All intelligent science is informing us that it is now past the time to start thinking about our planet and how we should be treating it before we reach its tipping point, the time when we can no longer begin to undo the damage that the human race has inflicted upon it.
Our oceans are strewn with millions of tons of plastic, so it is good to read that the big car manufacturers are stepping up to the plate and looking for alternative materials and techniques which avoid the continues use of non-biodegradable plastics which have been the go-to material for decades!.
In this podcast, I chat to James Hazell from BBC Radio Suffolk about bio-plastics and their growing use in the manufacture of car interiors.
It’s interesting listening, so don’t forget to tune in and Like, Subscribe and Comment.
This week begins a 10 week series of Retro Gadgets. Technology which has featured in my life and evokes childhood memories.
Listen in on the audio recording above. I have included a surprise at the end which wasn’t recorded at the time.
If you grew up in the ’70s or ’80s, you may have experienced some of these gadgets. You might be still using them or maybe they are gathering dust in a drawer.
The first of these is an absolutely awesome gadget. A gadget which opened up the national curriculum to the use of calculators. It also introduced us to mobile gaming. Leading thousands of young people to huddle around each other in the schoolyards of the early 1980s.
Released in the summer of 1980, the Casio MG-880 was ostensibly a calculator aimed at young people. The 1980s saw a revolution in the teaching techniques applied to mathematics in schools. Initially seen as a way of ‘cheating’. Soon, however, it was accepted as a legitimate means to ‘check’ calculations, whilst continuing to show workings-out’ in answers.
Casio had something up their sleeve though. Their customers not only received a calculator, but they also received a musical instrument and game. This was genius marketing, Casio tapped into the school market and rewarded the kids at the same time.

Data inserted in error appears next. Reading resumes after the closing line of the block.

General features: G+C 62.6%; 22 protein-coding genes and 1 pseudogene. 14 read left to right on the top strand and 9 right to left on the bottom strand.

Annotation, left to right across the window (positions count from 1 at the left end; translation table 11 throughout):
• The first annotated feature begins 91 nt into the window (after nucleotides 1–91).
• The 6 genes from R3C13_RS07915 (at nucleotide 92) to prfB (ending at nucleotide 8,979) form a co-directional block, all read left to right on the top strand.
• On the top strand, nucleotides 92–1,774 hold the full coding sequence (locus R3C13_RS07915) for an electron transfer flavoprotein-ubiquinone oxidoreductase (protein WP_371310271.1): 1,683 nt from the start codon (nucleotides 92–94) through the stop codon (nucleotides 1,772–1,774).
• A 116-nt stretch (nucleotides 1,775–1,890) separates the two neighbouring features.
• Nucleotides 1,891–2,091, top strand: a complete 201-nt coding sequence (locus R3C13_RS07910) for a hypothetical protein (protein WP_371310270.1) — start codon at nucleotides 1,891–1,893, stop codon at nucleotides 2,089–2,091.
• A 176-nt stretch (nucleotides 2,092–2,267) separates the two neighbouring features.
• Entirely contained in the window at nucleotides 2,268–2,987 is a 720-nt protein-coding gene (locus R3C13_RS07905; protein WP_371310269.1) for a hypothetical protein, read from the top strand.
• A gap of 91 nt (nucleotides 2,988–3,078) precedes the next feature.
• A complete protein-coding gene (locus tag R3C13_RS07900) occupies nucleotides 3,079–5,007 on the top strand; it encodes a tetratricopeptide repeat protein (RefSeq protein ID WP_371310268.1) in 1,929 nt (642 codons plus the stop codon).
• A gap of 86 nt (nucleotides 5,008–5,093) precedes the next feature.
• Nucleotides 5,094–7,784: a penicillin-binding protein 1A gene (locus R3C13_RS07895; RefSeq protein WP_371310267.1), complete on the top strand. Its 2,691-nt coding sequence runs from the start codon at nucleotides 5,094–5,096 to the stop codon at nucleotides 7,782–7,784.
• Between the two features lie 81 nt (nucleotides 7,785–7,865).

The calculator functionality allowed for addition, subtraction, multiplication and addition. In addition to this, results could be written to memory, recalled and directly subtracted or added to further calculations. Percentage calculations were also included.
It was a beautifully designed device which hasn’t aged at all.
MG-880 provided musical entertainment by either a preprogrammed ‘Oh When the Saints’ or by users composing their own music. Musical keys illustrated by the relevant Solfège above the enabled buttons allowed for simple compositions.
The sound came from a piezoelectric speaker. The result was a fine 80s sound that comfortably sits alongside games to follow. I was fond of playing the Star Wars’ theme. For for those interested is 1-5-4-3-2-8-5-4-3-2-8-5-4-3-4-2.
IYou can hear this being played at the end of the attached podcast.
It was no secret that switching the calculator to ‘music’ mode in a lesson would result in its swift confiscation.
The Game (Digi-Invaders / Space Invaders / Invaders)
The ace in the pack was in the inclusion of the Game. This took the form of a button mashing invaders themed game utilising the simplest of graphics, the number display itself.
The invaders game required the using decimal-point to cycle through 0-9 and n which denoted the mothership. Digits slowly advance across the screen from right to left. The player matches the number and presses ‘fire’ to remove it. Each level became faster and more difficult. Lives are lost when invaders reach the base.
The game was an instant hit across the planet, from my school in Hitchin, England to schools in New Zealand, every child wanted to own one and more-so, they wanted to excel at the game. Millions of the devices must have been sold with a substantial amount of them confiscated by over-enthusiastic teaching staff!